It was a relatively quiet town except for the echoing blasts of mortars and howitzers. Added to this raw symphony of eerie sounds was the roar of the Hercules arrowing skywards from the Military runway. We had arrived in Petawawa amidst the cacophony of army training. This was a town of routine. Cars left their laneways before 7:30 de rigour. Our men and women in uniform had to be fit. Their lives and the safety of missions depended on it. PT as it was called started early, often bringing the corps down to the beach area where structures were set up to test and strengthen the physicality of our fighting soldiers. I had a hidden sense of pride in their sense of commitment, not being part of a military family directly nor marrying into one. It was inspiring to hear the “hup one two three four” echoing through the woodsy training area near the beach. Something that made one feel just a little bit more secure, perhaps somewhat falsely in this era of high tech bombs but nevertheless we got to see and hear the people behind the scenes, the ones that made the decisions, carried out the commands. Uncles in uniform in our families were in old photographs. The war locked away in a past that was not ours. One winter’s day, driving my station wagon down the beach road to show our children the frozen waves, a wheel slipped down into soft snow. We were stuck. We started up the hill to the Club, my son in my arms, my daughter beside me. Then the unbelievable sound of human voice came through the rhythm of our belaboured footsteps. Male voices. A command. They were near. I expect seeing a red faced young woman on a mission through this deserted area, two children in hand, was not usual but then I think like a Civilian. ”Can we help”? I explained my dilemma. “No problem ma’am, Where’s your vehicle…we’ll lift it out and bring it to you, your keys please.” It wasn’t a question. I felt displaced. It wasn’t in my comprehension that a group of men lifted station wagons. I felt my arms relax . All would be alright again. And then that year it all changed. The year of 9/11. Jeeps were stationed along old highway 17 right through our town. Men stood at a spread-legged stance with heavy artillery at the ready. A remembrance of Ottawa and FLQ days. Close but not this close. Petawawa saw its base entrance fronted with new heavy barbed wire fencing. Traffic slowed going through, ID thoroughly screened. ..in case. Indeed our town had changed, but more than the physicality of it, our town had changed in its perceptions. The war was no longer in the past. Strength and Fear were united in a pervasive scent that overlaid what was once our daily lives and predictable routines. That too has become the past… for now.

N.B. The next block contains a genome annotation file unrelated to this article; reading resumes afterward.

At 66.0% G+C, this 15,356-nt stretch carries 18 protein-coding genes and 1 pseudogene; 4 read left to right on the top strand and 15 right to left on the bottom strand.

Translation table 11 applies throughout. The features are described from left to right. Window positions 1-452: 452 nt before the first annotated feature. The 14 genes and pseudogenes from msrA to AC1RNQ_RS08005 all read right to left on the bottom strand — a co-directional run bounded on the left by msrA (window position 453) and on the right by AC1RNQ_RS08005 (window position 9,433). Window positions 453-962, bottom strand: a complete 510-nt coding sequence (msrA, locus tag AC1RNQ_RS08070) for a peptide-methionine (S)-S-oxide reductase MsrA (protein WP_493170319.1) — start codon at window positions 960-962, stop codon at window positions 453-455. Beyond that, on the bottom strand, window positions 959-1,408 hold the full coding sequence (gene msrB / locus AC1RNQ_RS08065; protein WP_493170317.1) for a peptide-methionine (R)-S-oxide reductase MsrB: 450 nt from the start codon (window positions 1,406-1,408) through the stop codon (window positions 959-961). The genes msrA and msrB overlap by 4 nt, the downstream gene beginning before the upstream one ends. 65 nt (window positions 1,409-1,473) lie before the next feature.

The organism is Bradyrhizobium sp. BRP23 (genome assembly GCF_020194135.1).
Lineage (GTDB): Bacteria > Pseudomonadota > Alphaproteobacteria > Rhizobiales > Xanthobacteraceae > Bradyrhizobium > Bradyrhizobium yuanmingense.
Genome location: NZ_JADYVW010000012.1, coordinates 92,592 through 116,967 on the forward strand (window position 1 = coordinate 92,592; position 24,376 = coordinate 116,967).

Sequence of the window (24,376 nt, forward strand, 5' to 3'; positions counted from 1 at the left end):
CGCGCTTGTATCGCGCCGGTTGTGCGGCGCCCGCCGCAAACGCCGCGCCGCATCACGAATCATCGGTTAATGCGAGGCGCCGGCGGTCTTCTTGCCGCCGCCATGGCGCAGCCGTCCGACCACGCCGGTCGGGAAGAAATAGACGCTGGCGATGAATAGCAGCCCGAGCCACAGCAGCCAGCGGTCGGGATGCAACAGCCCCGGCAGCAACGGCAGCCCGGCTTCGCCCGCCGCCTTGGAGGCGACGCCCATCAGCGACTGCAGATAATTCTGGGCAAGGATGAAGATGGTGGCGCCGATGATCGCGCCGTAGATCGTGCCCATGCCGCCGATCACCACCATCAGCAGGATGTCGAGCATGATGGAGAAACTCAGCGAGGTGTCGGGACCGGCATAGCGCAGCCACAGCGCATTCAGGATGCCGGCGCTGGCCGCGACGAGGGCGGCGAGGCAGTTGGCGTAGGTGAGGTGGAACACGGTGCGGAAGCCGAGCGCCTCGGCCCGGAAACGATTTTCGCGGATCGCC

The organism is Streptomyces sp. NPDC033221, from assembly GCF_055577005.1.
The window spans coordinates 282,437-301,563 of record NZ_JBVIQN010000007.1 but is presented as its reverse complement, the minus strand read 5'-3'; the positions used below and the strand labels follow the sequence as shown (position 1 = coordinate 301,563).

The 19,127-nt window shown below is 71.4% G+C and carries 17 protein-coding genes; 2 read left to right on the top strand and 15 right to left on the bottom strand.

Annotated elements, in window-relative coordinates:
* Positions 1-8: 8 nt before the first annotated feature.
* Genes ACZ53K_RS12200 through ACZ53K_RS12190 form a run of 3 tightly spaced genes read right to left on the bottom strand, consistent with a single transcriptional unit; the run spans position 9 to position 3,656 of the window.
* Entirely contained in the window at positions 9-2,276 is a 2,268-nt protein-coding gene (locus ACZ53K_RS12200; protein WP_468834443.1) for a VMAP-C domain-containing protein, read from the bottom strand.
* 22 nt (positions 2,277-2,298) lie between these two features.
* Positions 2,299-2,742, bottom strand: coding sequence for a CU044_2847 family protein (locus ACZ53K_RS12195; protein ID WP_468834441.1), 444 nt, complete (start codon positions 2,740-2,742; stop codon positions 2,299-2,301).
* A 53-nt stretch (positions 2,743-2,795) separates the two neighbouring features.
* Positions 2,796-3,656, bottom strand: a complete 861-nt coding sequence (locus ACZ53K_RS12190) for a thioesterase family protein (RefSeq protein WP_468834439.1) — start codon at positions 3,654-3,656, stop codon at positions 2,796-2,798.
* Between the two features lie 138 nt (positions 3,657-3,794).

by Wayne Chan | May 3rd 11:55 am
My daily commute is like a small gear of mechanical time, of epicycles upon epicycles, where days turn to months and to years, and the seasons cycle through. The rhythms of time are constant, but the changes they bring are not.
by Brendan Harrison | Apr 12th 12:54 pm
When white supremacists moved into my neighbourhood, I was forced to reconsider what community meant to me.
by george ilsley | May 3rd 1:44 pm
The neighborhood of Broma in Vancouver (around Broadway and Main) used to have salmon streams and a temperate rainforest. Now it has hipsters.
by Monica Meneghetti | May 2nd 11:45 pm
Queer Banffites come in every stripe but, like other wildlife, most of us are well-camouflaged.
by Christin Geall | May 3rd 10:16 pm
In my neighborhood, houses float out to sea. They’re jacked up from their foundations, lifted onto trucks, and barged away.
by Brenda McCourt-pulham | May 3rd 6:21 pm
A civilian mom finds friends in a military town and learns first hand that Canada's soldiers serve us in many ways. The friendly but regimented air of Petawawa transforms suddenly on September 11, 2001.